A new report by Rand Corporation suggests the pending reauthorization of the federal transportation bill should look at more direct ways to fund the U.S. transportation system, such as charging drivers directly for the miles they travel.
"Failure to raise fuel taxes in recent years to keep pace with inflation and improved fuel economy has created significant transportation funding shortfalls at the federal and state levels," said Paul Sorensen, lead author of the report and an operations researcher at Rand, a nonprofit research organization.
The report, "Implementable Strategies for Shifting to Direct Usage-Based Charges for Transportation Funding," focused on the strengths and limitations of alternate mechanisms for adopting mileage-based road use fees. The report was requested by the American Association of State Highway and Transportation Officials and prepared for the National Cooperative Highway Research Program of the Transportation Research Board, a division of the National Research Council.
"The prospect of more fuel-efficient conventional vehicles and alternative-fuel vehicles in the coming decades-though clearly beneficial in terms of the environment and energy security-threatens to make funding challenges worse," Sorensen said. "Shifting from fuel taxes to mileage-based road use fees would help to overcome this problem, and there are several promising options for implementing such a shift."
The report found that the motivations for transitioning to a system based on vehicle miles traveled fees--to raise revenue and address additional policy goals--are strong.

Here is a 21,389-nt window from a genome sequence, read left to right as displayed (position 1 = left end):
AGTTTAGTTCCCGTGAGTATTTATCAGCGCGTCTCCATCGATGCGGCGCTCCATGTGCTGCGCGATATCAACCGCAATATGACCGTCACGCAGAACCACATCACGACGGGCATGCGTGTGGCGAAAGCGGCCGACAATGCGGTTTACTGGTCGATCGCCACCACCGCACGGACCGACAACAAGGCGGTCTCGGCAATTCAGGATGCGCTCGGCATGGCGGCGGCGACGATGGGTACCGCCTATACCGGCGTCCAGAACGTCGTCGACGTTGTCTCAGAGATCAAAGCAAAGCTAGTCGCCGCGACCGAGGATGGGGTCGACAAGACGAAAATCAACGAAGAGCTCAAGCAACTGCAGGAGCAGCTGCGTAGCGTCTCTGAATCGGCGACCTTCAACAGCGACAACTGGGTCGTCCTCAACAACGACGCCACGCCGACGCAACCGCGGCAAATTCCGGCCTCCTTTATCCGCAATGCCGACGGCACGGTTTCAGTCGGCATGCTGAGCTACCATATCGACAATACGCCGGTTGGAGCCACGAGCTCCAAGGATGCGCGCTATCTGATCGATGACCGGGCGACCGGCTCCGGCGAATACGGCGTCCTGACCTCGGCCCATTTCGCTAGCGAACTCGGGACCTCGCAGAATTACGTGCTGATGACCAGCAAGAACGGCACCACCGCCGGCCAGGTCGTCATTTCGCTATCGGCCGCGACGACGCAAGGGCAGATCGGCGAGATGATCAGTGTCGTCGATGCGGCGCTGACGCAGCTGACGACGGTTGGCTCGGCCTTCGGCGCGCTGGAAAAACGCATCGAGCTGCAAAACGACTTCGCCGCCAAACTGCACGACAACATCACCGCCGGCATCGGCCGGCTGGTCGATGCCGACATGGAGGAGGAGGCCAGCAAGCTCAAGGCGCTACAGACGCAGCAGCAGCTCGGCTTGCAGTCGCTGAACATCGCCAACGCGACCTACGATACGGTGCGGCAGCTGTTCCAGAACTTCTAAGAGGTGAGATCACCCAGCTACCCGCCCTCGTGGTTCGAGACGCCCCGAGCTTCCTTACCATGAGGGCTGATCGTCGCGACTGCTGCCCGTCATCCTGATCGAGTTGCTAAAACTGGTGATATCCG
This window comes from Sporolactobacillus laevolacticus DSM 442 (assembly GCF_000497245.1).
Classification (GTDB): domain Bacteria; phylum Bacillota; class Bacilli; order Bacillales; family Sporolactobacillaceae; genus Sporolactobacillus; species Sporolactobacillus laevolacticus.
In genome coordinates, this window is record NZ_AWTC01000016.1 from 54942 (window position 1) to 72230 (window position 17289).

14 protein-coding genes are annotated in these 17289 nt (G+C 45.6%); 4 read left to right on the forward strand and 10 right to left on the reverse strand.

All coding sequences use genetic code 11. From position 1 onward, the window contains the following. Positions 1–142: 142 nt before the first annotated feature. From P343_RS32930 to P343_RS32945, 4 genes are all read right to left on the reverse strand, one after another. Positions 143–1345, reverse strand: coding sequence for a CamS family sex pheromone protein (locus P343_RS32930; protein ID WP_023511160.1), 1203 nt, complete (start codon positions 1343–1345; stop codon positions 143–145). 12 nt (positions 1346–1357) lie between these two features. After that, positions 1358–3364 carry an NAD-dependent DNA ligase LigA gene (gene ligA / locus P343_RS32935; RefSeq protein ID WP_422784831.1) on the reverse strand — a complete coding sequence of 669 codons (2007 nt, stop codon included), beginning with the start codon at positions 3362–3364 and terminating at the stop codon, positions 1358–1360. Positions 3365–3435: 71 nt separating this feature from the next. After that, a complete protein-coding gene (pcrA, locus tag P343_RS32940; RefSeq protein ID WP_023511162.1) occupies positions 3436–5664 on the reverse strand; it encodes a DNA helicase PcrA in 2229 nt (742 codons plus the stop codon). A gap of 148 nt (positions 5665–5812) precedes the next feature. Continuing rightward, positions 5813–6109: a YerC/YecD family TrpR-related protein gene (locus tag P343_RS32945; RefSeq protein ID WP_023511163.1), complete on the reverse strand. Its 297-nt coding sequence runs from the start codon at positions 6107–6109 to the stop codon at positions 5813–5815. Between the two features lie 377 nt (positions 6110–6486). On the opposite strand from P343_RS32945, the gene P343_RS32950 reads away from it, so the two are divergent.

Rand researchers explored several options for calculating VMT by drivers. The most promising options include estimating mileage based on fuel consumption; metering mileage based on a device that combines cellular service and a connection to an on-board diagnostics port; and metering mileage based on a device featuring a global positioning system receiver. Systems that rely on self-reported odometer readings or annual odometer inspections were found to be unreliable and too difficult or expensive to administer and enforce.
According to the report, real-world trials of these options could be funded now, to determine which system ultimately will have the best combination of accuracy, cost-effectiveness and ease of implementation.
But Martin Wachs, director of the Transportation, Space, and Technology Program at Rand, said another major concern for policymakers will be privacy issues.
"Even though people's movements can now be tracked to some extent through their cellular phone records, law enforcement officials often need a court order to access that data," Wachs said. "Consumers will be understandably concerned about on-board devices tracking their vehicle's position and movement, and will want safeguards as to what kinds of data are recorded and who has access to that information."
Liisa Ecola, another co-author of the report, said that there is no guarantee that instituting fees based on vehicle miles traveled will be any less controversial than increasing fuel taxes. Also, the collection of VMT fees will likely be more costly and more burdensome than the collection of fuel taxes.
"However, it's clear that the present system isn't working and fees based on vehicle miles traveled, if properly implemented, could result not only in more money to support the nation's transportation system, but also spread the cost burden in a more fair and equitable way," Ecola said.
To download the full Rand report, click here